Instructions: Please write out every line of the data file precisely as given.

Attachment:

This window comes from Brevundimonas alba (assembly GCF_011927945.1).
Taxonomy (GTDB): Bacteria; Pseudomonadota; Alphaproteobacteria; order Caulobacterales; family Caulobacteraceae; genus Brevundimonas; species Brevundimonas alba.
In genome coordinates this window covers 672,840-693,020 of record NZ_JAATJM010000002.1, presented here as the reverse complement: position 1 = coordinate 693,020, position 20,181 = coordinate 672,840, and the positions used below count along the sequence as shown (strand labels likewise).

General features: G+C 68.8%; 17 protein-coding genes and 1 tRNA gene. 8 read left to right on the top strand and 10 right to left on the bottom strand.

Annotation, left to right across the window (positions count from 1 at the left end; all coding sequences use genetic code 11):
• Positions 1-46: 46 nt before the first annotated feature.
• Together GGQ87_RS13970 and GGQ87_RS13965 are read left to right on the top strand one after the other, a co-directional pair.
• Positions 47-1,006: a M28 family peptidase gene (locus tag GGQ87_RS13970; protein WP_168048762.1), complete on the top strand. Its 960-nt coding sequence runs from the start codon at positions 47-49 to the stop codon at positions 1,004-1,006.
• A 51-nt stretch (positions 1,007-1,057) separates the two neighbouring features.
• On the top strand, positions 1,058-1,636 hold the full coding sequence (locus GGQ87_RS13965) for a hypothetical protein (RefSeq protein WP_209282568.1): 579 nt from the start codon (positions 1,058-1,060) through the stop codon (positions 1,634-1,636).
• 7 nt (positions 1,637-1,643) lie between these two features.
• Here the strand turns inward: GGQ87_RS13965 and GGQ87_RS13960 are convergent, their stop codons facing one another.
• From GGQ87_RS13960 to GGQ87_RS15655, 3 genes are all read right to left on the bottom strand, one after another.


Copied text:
This window comes from Brevundimonas alba (assembly GCF_011927945.1).
Taxonomy (GTDB): Bacteria; Pseudomonadota; Alphaproteobacteria; order Caulobacterales; family Caulobacteraceae; genus Brevundimonas; species Brevundimonas alba.
In genome coordinates this window covers 672,840-693,020 of record NZ_JAATJM010000002.1, presented here as the reverse complement: position 1 = coordinate 693,020, position 20,181 = coordinate 672,840, and the positions used below count along the sequence as shown (strand labels likewise).

General features: G+C 68.8%; 17 protein-coding genes and 1 tRNA gene. 8 read left to right on the top strand and 10 right to left on the bottom strand.

Annotation, left to right across the window (positions count from 1 at the left end; all coding sequences use genetic code 11):
• Positions 1-46: 46 nt before the first annotated feature.
• Together GGQ87_RS13970 and GGQ87_RS13965 are read left to right on the top strand one after the other, a co-directional pair.
• Positions 47-1,006: a M28 family peptidase gene (locus tag GGQ87_RS13970; protein WP_168048762.1), complete on the top strand. Its 960-nt coding sequence runs from the start codon at positions 47-49 to the stop codon at positions 1,004-1,006.
• A 51-nt stretch (positions 1,007-1,057) separates the two neighbouring features.
• On the top strand, positions 1,058-1,636 hold the full coding sequence (locus GGQ87_RS13965) for a hypothetical protein (RefSeq protein WP_209282568.1): 579 nt from the start codon (positions 1,058-1,060) through the stop codon (positions 1,634-1,636).
• 7 nt (positions 1,637-1,643) lie between these two features.
• Here the strand turns inward: GGQ87_RS13965 and GGQ87_RS13960 are convergent, their stop codons facing one another.
• From GGQ87_RS13960 to GGQ87_RS15655, 3 genes are all read right to left on the bottom strand, one after another.